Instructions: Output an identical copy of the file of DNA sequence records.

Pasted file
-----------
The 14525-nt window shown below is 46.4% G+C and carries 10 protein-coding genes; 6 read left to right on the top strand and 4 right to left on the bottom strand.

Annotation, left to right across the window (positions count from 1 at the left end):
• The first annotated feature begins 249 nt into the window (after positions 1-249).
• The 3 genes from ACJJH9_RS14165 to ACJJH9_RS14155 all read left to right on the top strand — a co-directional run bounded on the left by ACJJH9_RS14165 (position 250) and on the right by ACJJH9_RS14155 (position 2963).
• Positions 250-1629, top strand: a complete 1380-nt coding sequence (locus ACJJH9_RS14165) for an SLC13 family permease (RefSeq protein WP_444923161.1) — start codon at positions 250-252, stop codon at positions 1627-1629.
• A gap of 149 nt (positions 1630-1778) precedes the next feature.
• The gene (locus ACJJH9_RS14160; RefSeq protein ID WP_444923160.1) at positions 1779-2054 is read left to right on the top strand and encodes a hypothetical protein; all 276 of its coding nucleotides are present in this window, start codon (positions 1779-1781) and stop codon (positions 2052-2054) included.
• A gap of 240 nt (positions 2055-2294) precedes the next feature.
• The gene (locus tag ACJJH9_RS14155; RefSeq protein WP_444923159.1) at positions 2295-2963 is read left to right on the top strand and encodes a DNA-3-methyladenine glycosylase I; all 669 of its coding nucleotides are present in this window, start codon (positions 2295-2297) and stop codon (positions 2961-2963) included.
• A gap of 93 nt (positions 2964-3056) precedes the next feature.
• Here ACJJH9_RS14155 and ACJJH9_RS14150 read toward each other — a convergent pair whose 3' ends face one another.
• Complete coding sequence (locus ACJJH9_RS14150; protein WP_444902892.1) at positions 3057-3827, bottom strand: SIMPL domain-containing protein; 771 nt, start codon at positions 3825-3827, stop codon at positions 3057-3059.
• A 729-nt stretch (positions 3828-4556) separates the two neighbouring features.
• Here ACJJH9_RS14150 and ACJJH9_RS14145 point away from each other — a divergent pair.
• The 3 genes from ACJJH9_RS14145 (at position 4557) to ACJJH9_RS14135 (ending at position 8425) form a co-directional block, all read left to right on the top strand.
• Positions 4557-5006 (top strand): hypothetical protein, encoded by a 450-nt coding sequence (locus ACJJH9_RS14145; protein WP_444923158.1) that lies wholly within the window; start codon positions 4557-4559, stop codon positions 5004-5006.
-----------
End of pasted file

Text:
The 14525-nt window shown below is 46.4% G+C and carries 10 protein-coding genes; 6 read left to right on the top strand and 4 right to left on the bottom strand.

Annotation, left to right across the window (positions count from 1 at the left end):
• The first annotated feature begins 249 nt into the window (after positions 1-249).
• The 3 genes from ACJJH9_RS14165 to ACJJH9_RS14155 all read left to right on the top strand — a co-directional run bounded on the left by ACJJH9_RS14165 (position 250) and on the right by ACJJH9_RS14155 (position 2963).
• Positions 250-1629, top strand: a complete 1380-nt coding sequence (locus ACJJH9_RS14165) for an SLC13 family permease (RefSeq protein WP_444923161.1) — start codon at positions 250-252, stop codon at positions 1627-1629.
• A gap of 149 nt (positions 1630-1778) precedes the next feature.
• The gene (locus ACJJH9_RS14160; RefSeq protein ID WP_444923160.1) at positions 1779-2054 is read left to right on the top strand and encodes a hypothetical protein; all 276 of its coding nucleotides are present in this window, start codon (positions 1779-1781) and stop codon (positions 2052-2054) included.
• A gap of 240 nt (positions 2055-2294) precedes the next feature.
• The gene (locus tag ACJJH9_RS14155; RefSeq protein WP_444923159.1) at positions 2295-2963 is read left to right on the top strand and encodes a DNA-3-methyladenine glycosylase I; all 669 of its coding nucleotides are present in this window, start codon (positions 2295-2297) and stop codon (positions 2961-2963) included.
• A gap of 93 nt (positions 2964-3056) precedes the next feature.
• Here ACJJH9_RS14155 and ACJJH9_RS14150 read toward each other — a convergent pair whose 3' ends face one another.
• Complete coding sequence (locus ACJJH9_RS14150; protein WP_444902892.1) at positions 3057-3827, bottom strand: SIMPL domain-containing protein; 771 nt, start codon at positions 3825-3827, stop codon at positions 3057-3059.
• A 729-nt stretch (positions 3828-4556) separates the two neighbouring features.
• Here ACJJH9_RS14150 and ACJJH9_RS14145 point away from each other — a divergent pair.
• The 3 genes from ACJJH9_RS14145 (at position 4557) to ACJJH9_RS14135 (ending at position 8425) form a co-directional block, all read left to right on the top strand.
• Positions 4557-5006 (top strand): hypothetical protein, encoded by a 450-nt coding sequence (locus ACJJH9_RS14145; protein WP_444923158.1) that lies wholly within the window; start codon positions 4557-4559, stop codon positions 5004-5006.